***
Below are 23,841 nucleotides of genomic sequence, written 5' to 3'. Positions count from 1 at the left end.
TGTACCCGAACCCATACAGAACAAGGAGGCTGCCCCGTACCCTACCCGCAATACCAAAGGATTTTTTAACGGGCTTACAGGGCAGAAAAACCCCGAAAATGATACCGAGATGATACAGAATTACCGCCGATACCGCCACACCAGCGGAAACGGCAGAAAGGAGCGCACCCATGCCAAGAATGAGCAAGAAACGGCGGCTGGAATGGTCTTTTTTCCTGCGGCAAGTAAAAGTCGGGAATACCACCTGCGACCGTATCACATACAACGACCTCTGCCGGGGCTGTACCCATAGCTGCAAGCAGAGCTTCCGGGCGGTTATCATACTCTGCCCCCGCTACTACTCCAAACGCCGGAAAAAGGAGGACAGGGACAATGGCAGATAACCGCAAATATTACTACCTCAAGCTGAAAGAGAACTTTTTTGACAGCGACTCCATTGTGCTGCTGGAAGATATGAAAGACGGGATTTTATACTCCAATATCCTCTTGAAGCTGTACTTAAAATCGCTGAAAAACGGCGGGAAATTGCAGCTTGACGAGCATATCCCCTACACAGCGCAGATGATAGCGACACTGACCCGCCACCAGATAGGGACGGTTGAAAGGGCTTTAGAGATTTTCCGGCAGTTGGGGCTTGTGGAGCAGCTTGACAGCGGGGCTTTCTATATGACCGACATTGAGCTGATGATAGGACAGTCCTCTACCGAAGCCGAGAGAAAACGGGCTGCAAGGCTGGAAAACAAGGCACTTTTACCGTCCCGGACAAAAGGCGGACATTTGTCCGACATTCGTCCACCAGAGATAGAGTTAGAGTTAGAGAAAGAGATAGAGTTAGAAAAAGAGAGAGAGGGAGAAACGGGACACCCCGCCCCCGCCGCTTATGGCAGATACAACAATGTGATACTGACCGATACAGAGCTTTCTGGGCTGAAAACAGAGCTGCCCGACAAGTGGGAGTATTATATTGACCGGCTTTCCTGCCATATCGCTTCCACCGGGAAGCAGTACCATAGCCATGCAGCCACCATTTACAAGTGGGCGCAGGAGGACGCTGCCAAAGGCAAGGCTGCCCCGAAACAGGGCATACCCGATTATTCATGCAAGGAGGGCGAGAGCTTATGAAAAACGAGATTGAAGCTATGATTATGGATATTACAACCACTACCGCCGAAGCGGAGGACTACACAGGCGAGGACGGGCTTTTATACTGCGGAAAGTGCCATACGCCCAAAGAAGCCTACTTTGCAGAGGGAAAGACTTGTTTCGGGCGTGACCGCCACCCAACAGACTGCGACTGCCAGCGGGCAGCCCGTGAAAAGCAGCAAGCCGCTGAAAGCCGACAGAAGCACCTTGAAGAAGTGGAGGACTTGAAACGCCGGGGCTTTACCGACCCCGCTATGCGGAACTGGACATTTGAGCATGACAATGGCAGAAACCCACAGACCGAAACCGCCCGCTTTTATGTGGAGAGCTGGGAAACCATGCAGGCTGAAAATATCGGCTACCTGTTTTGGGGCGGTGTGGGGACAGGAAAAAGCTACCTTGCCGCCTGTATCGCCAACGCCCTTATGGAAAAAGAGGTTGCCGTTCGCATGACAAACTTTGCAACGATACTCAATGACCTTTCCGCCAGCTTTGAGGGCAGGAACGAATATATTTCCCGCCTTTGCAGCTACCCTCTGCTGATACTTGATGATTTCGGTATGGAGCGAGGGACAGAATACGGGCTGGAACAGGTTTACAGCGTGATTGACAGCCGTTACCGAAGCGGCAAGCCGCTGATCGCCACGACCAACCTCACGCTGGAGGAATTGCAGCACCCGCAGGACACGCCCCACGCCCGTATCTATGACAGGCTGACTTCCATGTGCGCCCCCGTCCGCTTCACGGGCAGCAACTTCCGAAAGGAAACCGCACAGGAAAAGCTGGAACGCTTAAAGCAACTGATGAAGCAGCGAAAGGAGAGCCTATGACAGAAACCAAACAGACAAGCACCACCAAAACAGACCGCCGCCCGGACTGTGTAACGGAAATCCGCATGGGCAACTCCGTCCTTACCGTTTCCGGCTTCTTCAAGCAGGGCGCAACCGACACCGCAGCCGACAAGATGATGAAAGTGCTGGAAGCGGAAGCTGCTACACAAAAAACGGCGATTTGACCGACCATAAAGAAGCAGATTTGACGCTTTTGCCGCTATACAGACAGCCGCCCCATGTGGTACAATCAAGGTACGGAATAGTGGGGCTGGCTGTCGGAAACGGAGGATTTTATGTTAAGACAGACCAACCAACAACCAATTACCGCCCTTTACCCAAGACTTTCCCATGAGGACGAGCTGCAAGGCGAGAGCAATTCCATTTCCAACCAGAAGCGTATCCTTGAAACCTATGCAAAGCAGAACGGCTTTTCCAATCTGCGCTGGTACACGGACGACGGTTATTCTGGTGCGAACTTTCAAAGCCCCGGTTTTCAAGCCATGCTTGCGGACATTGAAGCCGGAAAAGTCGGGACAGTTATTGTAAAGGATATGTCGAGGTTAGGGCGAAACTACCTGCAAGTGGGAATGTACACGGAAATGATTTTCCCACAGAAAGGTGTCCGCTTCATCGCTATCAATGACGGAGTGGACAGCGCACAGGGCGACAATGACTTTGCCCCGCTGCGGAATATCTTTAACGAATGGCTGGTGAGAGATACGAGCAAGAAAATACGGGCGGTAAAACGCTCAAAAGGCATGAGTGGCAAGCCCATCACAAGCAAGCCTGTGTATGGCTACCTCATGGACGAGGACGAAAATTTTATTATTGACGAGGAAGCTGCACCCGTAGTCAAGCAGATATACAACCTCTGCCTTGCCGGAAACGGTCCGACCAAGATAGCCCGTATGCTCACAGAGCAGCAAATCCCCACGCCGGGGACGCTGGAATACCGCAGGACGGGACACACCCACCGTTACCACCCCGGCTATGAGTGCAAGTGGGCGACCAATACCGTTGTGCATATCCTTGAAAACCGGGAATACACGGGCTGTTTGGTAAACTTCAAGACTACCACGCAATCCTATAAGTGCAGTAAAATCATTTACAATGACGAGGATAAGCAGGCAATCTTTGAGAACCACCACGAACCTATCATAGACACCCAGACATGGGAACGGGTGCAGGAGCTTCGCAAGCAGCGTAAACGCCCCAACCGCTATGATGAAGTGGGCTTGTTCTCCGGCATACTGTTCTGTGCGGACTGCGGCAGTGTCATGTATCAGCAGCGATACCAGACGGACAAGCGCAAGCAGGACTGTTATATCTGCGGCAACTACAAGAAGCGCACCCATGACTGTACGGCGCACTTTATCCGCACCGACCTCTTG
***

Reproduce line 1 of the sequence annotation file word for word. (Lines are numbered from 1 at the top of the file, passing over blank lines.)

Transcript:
Below are 23,841 nucleotides of genomic sequence, written 5' to 3'. Positions count from 1 at the left end.